Codemasters and Deep Silver have just released F1 2017 on the PC. As with all previous F1 games, F1 2017 is powered by the EGO Engine and even though Deep Silver had provided us with a review code a couple of weeks ago, we decided to delay our article as both NVIDIA and AMD planned to release specific drivers for it. As such, it’s time now to see how this title performs on the PC platform.
For this PC Performance Analysis, we used an Intel i7 4930K (overclocked at 4.2Ghz) with 8GB RAM, AMD’s Radeon RX580, NVIDIA’s GTX980Ti and GTX690, Windows 10 64-bit and the latest version of the GeForce and Catalyst drivers. NVIDIA has not included any SLI profile for this title, meaning that the GTX690 behaved similarly to a GTX680.
Codemasters has included a wealth amount of graphics settings to tweak. PC gamers will be able to adjust the quality of lighting, post process, shadows, smoke shadows, particles, crowd, mirrors, ambient occlusion, screen space reflections, texture streaming, vehicle reflections, weather effects, ground cover, dynamic hair and skidmarks. There is also an option to enable SSRT shadows, though – and since this option is not enabled with the game’s Ultra High preset – we suggest avoiding it if you don’t own a high-end GPU.
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For both our CPU and GPU tests we used the in-game benchmark tool. Codemasters allows gamers to test all stages and we chose the Singapore stage – as that is the most demanding one – with heavy rain. In order to find out how the game performs on a variety of CPUs, we simulated a dual-core and a quad-core CPU. And we are happy to report that F1 2017 can be perfectly enjoyed even with a modern-day dual-core system (provided it supports Hyper Threading).
Our simulated dual-core system was able to run the benchmark with a minimum of 60fps and an average of 73fps. When we disabled Hyper Threading, our performance decrease to 44fps and 59fps. Not only that, but we noticed some audio cuts and some stutters when we disabled Hyper Threading. As such, those with dual-core CPUs that lack support for Hyper Threading will encounter performance issues.
On the other hand, both our simulated quad-core and six-core systems were able to run the benchmark with a minimum of 68fps and 69fps, and an average of 87fps and 89fps, respectively. Enabling Hyper Threading did not bring any improvements even on our simulated quad-core system, something that surprised us (as F1 2016 benefited from such a thing).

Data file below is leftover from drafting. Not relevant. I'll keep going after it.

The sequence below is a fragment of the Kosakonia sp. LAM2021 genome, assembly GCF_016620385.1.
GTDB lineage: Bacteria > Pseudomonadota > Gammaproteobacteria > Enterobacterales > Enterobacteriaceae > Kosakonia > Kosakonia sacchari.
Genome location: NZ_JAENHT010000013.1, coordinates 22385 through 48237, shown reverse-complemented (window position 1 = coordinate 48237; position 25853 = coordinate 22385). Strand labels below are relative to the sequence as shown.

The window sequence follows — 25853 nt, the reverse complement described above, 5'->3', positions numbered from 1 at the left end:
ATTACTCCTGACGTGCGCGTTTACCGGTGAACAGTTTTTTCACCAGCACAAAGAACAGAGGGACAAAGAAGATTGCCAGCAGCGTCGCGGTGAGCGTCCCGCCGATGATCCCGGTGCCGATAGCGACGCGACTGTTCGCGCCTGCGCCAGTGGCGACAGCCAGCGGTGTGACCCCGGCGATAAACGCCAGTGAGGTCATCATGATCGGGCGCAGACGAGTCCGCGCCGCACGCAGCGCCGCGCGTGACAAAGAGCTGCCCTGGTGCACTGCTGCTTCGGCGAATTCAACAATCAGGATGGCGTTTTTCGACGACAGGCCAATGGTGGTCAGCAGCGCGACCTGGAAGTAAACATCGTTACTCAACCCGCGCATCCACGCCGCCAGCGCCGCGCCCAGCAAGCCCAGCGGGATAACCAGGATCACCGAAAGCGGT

We also need to mention an optimization issue we’ve discovered. When running the game on Low settings, we noticed that both our GPU and CPU were under-used. As we can see below, our GPU was used at 85% and none of our CPU cores was maxed out. Yes, we’re talking about framerates higher than 144fps, however we believe that this is an interesting observation. Our guess is that the game is either limited by the draw calls that DX11 can handle or is plagued by some multi-core CPU performance issues. As such, we believe that a DX12 or a Vulkan patch would benefit this particular game (as these APIs can handle a higher amount of draw calls and can significantly improve multi-core performance).
As its predecessor, F1 2017 is mostly a GPU-bound title. Now as we’ve already said, the Singapore stage is the most demanding one. And in that particular stage – with heavy rain – the only GPU that was able to offer a constant 60fps experience at 1080p was the GTX980Ti. Our GTX690 was able come close to a 30fps experience, while the AMD Radeon RX580 was able to run the benchmark with a minimum of 51fps and an average of 66fps. By dropping our settings to High we were able to get a constant 60fps experience on the AMD Radeon RX580.
Graphics wise, F1 2017 is a great looking game, especially during heavy rain races. What’s really cool is that the rain drops on the camera are being affected by both the wind and the color of the environmental light sources. Reflections are amazing, the textures that Codemasters has used are of high-quality (and better than those featured in F1 2016), and both the cars and environments feel a bit better than those featured in last year’s version. Compared to its predecessor, F1 2017 looks better but cannot be described as a generational leap. Basically, think of it as an enhanced version – visually – of F1 2016.
All in all, F1 2017 runs incredibly well on the PC platform. Codemasters has included a huge number of graphics settings to tweak, a benchmark tool in order to find out whether your PC can handle it, and the game can run with 60fps even on a modern-day dual core system. For its Ultra High settings, though, the game requires a powerful graphics card in order to maintain a constant 60fps experience at 1080p during the worst case scenario. The game also lacks any SLI support. Still, F1 2017 can be described as a polished product that will run without performance issues on a variety of PC systems.